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Finland introduces mandatory Covid vaccinations for healthcare workers

The motion was passed in Parliament by 107 votes to 32 and will see a temporary amendment added to the Communicable Diseases Act.

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Healthcare workers must be vaccinated if they are in close contact with elderly or at-risk groups. Image: Jari Kovalainen / Yle
Yle News

Finland's Parliament on Tuesday voted in favour of a government proposal to make Covid vaccinations mandatory for healthcare workers if they are in close contact with elderly or at-risk patients.

The motion was passed by 107 votes to 32, and will lead to a temporary article being included in the Communicable Diseases Act which allows employers in the social and healthcare sectors to require that staff get the Covid jab if their duties bring them into close contact with certain patient groups.

The act already contains a list of mandatory vaccines for healthcare staff, and the coronavirus vaccine will now be added to the list for a temporary period.

If a worker refuses to get the Covid vaccine they can, as an alternative, provide evidence of a recent negative coronavirus test to their employer. A healthcare worker who has contracted and recovered from the virus would also be considered to be protected.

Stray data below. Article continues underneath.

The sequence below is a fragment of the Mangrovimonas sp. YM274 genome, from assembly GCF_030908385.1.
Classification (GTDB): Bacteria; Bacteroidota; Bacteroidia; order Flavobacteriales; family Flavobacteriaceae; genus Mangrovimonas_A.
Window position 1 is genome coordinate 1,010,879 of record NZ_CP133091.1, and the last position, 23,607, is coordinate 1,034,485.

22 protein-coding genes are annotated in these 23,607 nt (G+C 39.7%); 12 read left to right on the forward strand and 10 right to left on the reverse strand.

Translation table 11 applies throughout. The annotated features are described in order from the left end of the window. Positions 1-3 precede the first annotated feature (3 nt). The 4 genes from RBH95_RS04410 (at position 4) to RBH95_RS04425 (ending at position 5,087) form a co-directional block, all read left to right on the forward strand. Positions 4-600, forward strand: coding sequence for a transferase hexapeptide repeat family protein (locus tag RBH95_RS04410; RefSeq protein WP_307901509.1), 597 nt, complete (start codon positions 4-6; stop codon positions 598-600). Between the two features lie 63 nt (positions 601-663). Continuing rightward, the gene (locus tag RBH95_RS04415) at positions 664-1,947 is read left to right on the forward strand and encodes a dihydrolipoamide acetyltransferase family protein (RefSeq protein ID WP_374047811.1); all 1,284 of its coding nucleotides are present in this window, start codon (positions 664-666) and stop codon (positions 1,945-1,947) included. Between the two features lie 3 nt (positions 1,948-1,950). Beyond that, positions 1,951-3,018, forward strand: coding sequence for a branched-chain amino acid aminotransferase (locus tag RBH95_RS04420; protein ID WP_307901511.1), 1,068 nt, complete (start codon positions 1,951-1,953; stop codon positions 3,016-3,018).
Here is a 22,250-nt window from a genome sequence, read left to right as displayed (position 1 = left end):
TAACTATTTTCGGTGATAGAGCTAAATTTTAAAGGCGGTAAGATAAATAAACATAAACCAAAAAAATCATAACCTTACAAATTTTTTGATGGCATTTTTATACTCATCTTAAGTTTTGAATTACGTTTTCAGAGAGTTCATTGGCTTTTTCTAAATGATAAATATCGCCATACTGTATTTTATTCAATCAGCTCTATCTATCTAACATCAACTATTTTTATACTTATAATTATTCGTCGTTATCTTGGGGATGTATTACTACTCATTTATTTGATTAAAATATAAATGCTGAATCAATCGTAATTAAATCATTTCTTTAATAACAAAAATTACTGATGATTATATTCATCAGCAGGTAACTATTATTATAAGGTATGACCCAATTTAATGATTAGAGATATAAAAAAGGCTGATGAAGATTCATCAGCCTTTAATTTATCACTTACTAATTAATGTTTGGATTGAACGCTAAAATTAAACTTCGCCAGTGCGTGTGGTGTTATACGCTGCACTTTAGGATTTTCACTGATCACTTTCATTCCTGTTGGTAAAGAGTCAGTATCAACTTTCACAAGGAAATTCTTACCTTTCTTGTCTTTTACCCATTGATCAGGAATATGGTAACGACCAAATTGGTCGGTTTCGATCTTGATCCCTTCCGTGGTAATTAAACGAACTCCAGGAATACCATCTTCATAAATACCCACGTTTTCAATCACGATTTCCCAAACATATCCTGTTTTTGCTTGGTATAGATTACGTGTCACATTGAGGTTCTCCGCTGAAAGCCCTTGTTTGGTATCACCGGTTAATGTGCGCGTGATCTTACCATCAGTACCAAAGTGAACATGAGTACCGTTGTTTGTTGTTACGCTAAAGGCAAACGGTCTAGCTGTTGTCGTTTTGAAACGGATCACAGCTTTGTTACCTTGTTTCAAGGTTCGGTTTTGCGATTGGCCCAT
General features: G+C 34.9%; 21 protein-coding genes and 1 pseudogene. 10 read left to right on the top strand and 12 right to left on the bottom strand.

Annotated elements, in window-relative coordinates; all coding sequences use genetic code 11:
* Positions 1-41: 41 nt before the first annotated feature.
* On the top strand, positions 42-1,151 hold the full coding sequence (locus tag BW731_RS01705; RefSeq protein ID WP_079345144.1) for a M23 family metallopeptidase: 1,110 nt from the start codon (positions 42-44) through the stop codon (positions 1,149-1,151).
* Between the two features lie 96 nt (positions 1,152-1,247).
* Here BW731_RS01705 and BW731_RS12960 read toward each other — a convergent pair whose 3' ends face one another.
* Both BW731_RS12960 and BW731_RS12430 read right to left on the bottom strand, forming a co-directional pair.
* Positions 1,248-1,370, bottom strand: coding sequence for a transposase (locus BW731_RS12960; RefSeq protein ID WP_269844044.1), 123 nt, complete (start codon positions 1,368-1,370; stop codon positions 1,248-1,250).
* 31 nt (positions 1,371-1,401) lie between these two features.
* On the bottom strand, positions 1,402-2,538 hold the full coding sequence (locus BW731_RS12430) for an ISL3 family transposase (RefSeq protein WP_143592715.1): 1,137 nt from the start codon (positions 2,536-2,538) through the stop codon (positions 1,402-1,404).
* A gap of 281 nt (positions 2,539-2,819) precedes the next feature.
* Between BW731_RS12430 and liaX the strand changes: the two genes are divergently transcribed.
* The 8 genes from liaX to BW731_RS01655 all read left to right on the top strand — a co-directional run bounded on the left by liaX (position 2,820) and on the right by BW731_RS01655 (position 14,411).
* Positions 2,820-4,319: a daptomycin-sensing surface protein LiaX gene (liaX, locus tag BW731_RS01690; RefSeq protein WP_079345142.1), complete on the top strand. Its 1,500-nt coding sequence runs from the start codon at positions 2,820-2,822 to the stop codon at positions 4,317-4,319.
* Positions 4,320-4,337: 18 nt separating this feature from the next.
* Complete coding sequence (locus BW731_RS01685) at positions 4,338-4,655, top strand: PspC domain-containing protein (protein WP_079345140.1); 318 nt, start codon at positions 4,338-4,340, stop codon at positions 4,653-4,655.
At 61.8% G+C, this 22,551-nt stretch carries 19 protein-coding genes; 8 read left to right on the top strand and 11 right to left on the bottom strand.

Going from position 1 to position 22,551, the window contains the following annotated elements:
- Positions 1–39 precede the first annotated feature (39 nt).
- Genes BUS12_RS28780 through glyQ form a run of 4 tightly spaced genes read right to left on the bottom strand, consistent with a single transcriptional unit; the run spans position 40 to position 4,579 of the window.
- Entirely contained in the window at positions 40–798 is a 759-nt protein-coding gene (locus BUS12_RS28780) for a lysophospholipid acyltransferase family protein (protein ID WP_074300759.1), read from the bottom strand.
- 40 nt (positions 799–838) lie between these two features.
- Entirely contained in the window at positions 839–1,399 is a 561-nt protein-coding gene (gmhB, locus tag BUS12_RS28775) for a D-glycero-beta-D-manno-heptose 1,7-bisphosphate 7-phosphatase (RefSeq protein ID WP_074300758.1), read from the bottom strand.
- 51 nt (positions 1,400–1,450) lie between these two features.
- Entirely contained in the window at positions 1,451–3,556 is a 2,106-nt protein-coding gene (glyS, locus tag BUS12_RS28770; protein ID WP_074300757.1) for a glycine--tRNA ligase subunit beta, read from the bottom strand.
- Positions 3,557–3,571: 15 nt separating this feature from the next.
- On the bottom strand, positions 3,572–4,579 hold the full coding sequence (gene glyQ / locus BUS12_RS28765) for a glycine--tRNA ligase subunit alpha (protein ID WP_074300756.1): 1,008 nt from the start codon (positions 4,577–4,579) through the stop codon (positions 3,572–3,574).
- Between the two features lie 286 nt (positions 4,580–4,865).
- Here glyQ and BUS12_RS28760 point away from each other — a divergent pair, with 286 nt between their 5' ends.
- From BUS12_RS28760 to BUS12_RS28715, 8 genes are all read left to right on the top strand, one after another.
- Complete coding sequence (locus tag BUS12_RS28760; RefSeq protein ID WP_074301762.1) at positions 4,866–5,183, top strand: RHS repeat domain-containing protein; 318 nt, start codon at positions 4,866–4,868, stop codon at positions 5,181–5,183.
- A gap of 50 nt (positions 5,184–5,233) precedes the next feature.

The interim clause on mandatory coronavirus vaccines will enter into force as soon as possible and will remain in place until the end of next year.

Finns Party, Christian Democrats demand rapid tests

The government’s proposal led to a heated debate between MPs during Parliament's plenary debate, with more than 40 legislators speaking on the subject.

The Finns Party were opposed to the proposal and submitted a counter-statement calling for healthcare staff to undergo rapid tests instead of requiring vaccinations.

"Mandatory vaccination will increase the burden on healthcare staff and could cause problems with access to labour. The law [change] could cause a crisis in the industry," Finns Party MP Juha Mäenpää said.

"The vaccine does not guarantee that the caregiver will not carry the virus. The rapid test does guarantee it," his party colleague Kaisa Juuso stated.

Sari Essayah, chair of the Christian Democrats party, expressed a concern that the vaccine mandate could create further tensions in a sector where workers are already stressed and under pressure.

"How is it possible that the left-wing parties have passed such an extreme law, isn't it going too far here," Essayah's party colleague Päivi Räsänen asked.

"People are not being fired"

However, the five governing coalition parties as well as the opposition National Coalition Party (NCP) all supported the amendment, with each party stressing that amending the law does not mean forced vaccinations.

Under the terms of the amendment, the responsibility will be on the employer to first offer other tasks to those who do not want to take the vaccine.

"People are not being fired here. Other tasks can be offered first," NCP MP Pia Kauma said, while Centre Party MP Pasi Kivisaari said that the availability of labour in the social and healthcare services sector must be monitored after the change in the law.

"I hope that the third round of vaccine doses will go smoothly and comprehensively. These proposed temporary changes are not nice legislation," Kivisaari said.

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